Clearly, REST (Representational State Transfer) is winning the web service protocol debate. What was once a grassroots movement has proliferated inside the enterprise and out. As of January 2010, 1,100 out of the 1,600 APIs listed on Programmable Web are REST-based. Some of our best-known cloud services utilize REST, including APIs from Amazon, SalesForce and Google.
As API engineers, we're all for it. The architectural style described by REST is simpler, more open, more scalable and more consistent with other Internet protocols (remember that REST is basically HTTP) than the alternative, the litany of web service protocols referred to as WS-*.
But as security experts, we're aghast at some of the REST-based API practices we're seeing. In general, the security of APIs is much lower than in web applications. There are two key reasons for this:
1) REST does not have predefined security methods so developers define their own, and
2) Often, developers in a hurry to just get their web services deployed don't treat them with the same level of diligence as they treat web applications.
These conditions lead to web services with serious vulnerabilities. For instance, most APIs handle authentication using a key but no secret, essentially requiring a user name but no password. Another problem is using HTTP basic authentication (with no SSL) and letting the user name and password cross the wire with no encryption.
REST APIs typically have the same attack vectors as standard web applications, including injection attacks, cross-site scripting (XSS), broken authentication and cross-site request forgery (CSRF).
They also have some unique vulnerabilities and attack vectors, including mashup related issues in which the mashup requires end users to place too much trust in the mashup provider. For example, a mashup that pulls data from multiple APIs might require user names and passwords. It's up to the mashup provider to authenticate end users' access credentials. End users must trust the mashup provider not to steal (or inadvertently reveal) their credentials, and the API providers must trust that the mashup provider has authenticated the valid user of this account, not a hacker or malicious user. Other vulnerabilities stem from immature grassroots protocols such as OAuth 1.0, which is vulnerable to a session fixation attack and could result in an attacker stealing the identity of an API enduser.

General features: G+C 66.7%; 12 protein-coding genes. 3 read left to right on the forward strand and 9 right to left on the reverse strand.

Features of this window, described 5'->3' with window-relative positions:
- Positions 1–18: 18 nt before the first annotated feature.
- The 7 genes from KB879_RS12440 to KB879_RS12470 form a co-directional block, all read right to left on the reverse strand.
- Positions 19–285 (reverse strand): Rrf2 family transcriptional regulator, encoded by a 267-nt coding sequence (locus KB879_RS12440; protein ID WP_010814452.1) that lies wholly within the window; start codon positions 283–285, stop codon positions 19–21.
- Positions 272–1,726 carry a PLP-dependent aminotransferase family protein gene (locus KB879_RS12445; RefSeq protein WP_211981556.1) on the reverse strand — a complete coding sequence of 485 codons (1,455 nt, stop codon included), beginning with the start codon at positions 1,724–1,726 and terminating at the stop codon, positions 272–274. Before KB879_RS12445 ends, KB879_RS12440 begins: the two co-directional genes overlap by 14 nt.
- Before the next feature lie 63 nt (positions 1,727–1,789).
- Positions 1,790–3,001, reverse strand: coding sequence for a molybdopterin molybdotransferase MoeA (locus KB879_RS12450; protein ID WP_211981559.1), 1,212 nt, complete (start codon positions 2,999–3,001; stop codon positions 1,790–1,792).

So, what can you do to secure your RESTful APIs? There are many rules to follow, but we'll call out a few:
- Do employ the same security mechanisms for your APIs as any web application your organisation deploys. For example, if you are filtering for XSS on the web frontend, you must do it for your APIs, preferably with the same tools.
- Don't roll your own security. Use a framework or existing library that has been peer reviewed and tested. Developers not familiar with designing secure systems often produce flawed security implementations when they try to do it themselves, and they leave their APIs vulnerable to attack.
- Unless your API is a free, read-only public API, don't use single key-based authentication. It's not enough. Add a password requirement.
- Don't pass unencrypted static keys. If you're using HTTP Basic and sending it across the wire, encrypt it.
- Ideally, use hash-based message authentication code (HMAC) because it's the most secure. (Use SHA-2 and up, avoid SHA & MD5 because of vulnerabilities.)
We'll be getting into greater technical depth on REST web service security issues and methods at the RSA Conference 2010, session ID AND-203. Hope to see you there!
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